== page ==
Thinking | 22 April 2022

Primary targets – cyber risk in the health, aged care and community sectors

By Eden Winokur, Alison Baker and Sam Tempone

A successful cyber attack can cause devastating damage to commercial businesses, impacting reputations and striking at a company’s bottom line. But what if the target is a hospital, aged care facility or medical centre? The consequences can be catastrophic.

The health and aged care sectors are arguably the primary target for cyber criminals in Australia.

The health and aged care sectors have reported the most notifiable data breaches in Australia for each reporting period since 1 October 2018. In its most recent half-yearly report, the Office of the Australian Information Commissioner reported that the health and aged care sectors accounted for 18% of all data breaches (followed by finance at 12%).[1]

Data breaches are no longer the only cyber security concern for health and aged care sector organisations.

The Australian Cyber Security Centre (ACSC) was notified of 166 cyber security incidents (including brute-force attacks, hacking, ransomware and compromised or stolen credentials) relating to the health and aged care sectors between 1 January and 31 December 2020. [2] This marks an 84% increase in incidents compared to those recorded in 2019. [3] In its 2021 report, the ACSC again reported the health and aged care sectors among the highest targeted by cybercriminals.

With the recent passing of the Security Legislation Amendment (Critical Infrastructure Protection) Act 2022 (Cth) critical health and aged care sector organisations have additional cyber security obligations that may apply in relation to systems of national significance.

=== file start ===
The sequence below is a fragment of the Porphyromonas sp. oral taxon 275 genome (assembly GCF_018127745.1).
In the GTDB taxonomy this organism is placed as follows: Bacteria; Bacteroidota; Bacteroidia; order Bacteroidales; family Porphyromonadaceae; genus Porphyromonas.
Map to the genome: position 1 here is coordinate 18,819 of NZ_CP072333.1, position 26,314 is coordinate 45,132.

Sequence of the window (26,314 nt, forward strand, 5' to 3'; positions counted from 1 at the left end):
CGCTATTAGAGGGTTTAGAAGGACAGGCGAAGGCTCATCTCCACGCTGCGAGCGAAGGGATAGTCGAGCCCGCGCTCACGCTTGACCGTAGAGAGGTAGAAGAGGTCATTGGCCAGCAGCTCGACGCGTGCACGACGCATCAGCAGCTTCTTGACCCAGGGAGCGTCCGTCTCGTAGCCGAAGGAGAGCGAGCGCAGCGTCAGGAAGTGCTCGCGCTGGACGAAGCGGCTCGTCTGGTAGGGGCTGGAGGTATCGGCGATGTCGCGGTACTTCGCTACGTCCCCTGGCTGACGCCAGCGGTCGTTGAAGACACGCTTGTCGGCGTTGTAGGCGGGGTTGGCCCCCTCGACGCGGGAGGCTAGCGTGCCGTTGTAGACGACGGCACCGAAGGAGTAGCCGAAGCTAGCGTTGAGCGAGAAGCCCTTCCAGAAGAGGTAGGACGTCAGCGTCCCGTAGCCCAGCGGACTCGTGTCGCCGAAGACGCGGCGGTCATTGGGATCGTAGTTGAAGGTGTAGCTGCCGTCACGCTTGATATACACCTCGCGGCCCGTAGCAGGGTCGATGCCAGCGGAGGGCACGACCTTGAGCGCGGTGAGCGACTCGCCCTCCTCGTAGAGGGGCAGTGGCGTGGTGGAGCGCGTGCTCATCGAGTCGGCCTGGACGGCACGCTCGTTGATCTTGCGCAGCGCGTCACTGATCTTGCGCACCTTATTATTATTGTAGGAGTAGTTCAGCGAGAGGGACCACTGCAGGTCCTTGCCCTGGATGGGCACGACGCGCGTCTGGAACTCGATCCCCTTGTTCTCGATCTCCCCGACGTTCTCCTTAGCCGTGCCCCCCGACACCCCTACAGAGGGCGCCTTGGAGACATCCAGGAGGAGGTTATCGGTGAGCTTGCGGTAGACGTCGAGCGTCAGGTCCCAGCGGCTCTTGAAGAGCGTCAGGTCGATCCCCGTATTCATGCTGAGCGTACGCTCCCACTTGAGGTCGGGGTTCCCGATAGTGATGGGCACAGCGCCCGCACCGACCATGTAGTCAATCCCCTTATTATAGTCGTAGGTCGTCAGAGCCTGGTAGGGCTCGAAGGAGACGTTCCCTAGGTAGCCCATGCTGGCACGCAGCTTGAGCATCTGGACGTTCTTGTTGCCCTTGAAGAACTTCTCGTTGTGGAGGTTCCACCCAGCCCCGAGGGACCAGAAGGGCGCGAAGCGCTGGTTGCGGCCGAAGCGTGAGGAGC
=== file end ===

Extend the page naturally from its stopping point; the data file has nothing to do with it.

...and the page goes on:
Why the health and aged care sectors?

The ACSC identified several key cyber security threats and trends, which are of particular concern for health service organisations. These include:

  • malicious criminal and state threat actors exploiting the coronavirus pandemic environment – most likely motivated by access to intellectual property or sensitive information about Australia’s response to COVID-19;
  • significant targeting of disrupting essential services; and
  • an increase in ransomware attacks by 15% in 2021 – associated with an increasing willingness of cybercriminals to extort money from particularly vulnerable and critical elements of society.[4]

There appears to be a view among cybercriminals that health and aged care sector organisations are a strong target to obtain ransom payments because they:

  • deliver critical services – disruption may not only lead to lost revenue but also potential harm or loss of life;
  • often hold highly sensitive personal data that is valuable to cybercriminals;[5] and
  • may be relying on outdated technologies and systems, with a lack of cyber security literacy and hygiene among health care workers who may be working in high pressure situations (it is estimated that 86% of cybersecurity breaches at hospitals are facilitated through email). [6]